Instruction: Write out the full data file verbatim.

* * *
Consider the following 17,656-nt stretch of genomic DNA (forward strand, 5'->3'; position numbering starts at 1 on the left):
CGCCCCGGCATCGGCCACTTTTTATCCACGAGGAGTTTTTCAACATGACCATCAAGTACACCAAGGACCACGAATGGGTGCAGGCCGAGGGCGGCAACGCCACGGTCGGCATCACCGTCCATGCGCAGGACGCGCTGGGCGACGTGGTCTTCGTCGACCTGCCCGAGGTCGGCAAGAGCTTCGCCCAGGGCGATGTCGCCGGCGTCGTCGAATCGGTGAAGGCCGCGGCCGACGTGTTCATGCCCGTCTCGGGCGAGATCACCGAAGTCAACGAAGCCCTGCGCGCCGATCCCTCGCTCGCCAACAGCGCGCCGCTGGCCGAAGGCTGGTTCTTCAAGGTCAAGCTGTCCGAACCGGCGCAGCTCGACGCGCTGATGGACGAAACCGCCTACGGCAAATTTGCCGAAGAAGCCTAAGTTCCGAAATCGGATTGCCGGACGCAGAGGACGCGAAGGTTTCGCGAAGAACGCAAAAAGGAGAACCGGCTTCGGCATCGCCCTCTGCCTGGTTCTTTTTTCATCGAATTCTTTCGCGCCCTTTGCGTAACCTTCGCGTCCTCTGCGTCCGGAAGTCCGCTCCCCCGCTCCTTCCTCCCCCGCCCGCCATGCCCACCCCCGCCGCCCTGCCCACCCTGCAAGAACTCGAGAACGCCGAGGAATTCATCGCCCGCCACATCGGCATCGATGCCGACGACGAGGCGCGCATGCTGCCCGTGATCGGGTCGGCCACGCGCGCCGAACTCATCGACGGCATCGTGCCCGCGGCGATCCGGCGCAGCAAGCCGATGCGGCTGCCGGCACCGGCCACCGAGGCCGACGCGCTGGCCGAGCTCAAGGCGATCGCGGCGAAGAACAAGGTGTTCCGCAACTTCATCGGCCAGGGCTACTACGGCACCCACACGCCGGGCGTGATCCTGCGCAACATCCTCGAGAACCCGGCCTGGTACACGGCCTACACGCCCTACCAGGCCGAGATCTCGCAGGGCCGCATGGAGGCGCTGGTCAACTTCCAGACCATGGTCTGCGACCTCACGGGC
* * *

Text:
Consider the following 17,656-nt stretch of genomic DNA (forward strand, 5'->3'; position numbering starts at 1 on the left):
CGCCCCGGCATCGGCCACTTTTTATCCACGAGGAGTTTTTCAACATGACCATCAAGTACACCAAGGACCACGAATGGGTGCAGGCCGAGGGCGGCAACGCCACGGTCGGCATCACCGTCCATGCGCAGGACGCGCTGGGCGACGTGGTCTTCGTCGACCTGCCCGAGGTCGGCAAGAGCTTCGCCCAGGGCGATGTCGCCGGCGTCGTCGAATCGGTGAAGGCCGCGGCCGACGTGTTCATGCCCGTCTCGGGCGAGATCACCGAAGTCAACGAAGCCCTGCGCGCCGATCCCTCGCTCGCCAACAGCGCGCCGCTGGCCGAAGGCTGGTTCTTCAAGGTCAAGCTGTCCGAACCGGCGCAGCTCGACGCGCTGATGGACGAAACCGCCTACGGCAAATTTGCCGAAGAAGCCTAAGTTCCGAAATCGGATTGCCGGACGCAGAGGACGCGAAGGTTTCGCGAAGAACGCAAAAAGGAGAACCGGCTTCGGCATCGCCCTCTGCCTGGTTCTTTTTTCATCGAATTCTTTCGCGCCCTTTGCGTAACCTTCGCGTCCTCTGCGTCCGGAAGTCCGCTCCCCCGCTCCTTCCTCCCCCGCCCGCCATGCCCACCCCCGCCGCCCTGCCCACCCTGCAAGAACTCGAGAACGCCGAGGAATTCATCGCCCGCCACATCGGCATCGATGCCGACGACGAGGCGCGCATGCTGCCCGTGATCGGGTCGGCCACGCGCGCCGAACTCATCGACGGCATCGTGCCCGCGGCGATCCGGCGCAGCAAGCCGATGCGGCTGCCGGCACCGGCCACCGAGGCCGACGCGCTGGCCGAGCTCAAGGCGATCGCGGCGAAGAACAAGGTGTTCCGCAACTTCATCGGCCAGGGCTACTACGGCACCCACACGCCGGGCGTGATCCTGCGCAACATCCTCGAGAACCCGGCCTGGTACACGGCCTACACGCCCTACCAGGCCGAGATCTCGCAGGGCCGCATGGAGGCGCTGGTCAACTTCCAGACCATGGTCTGCGACCTCACGGGC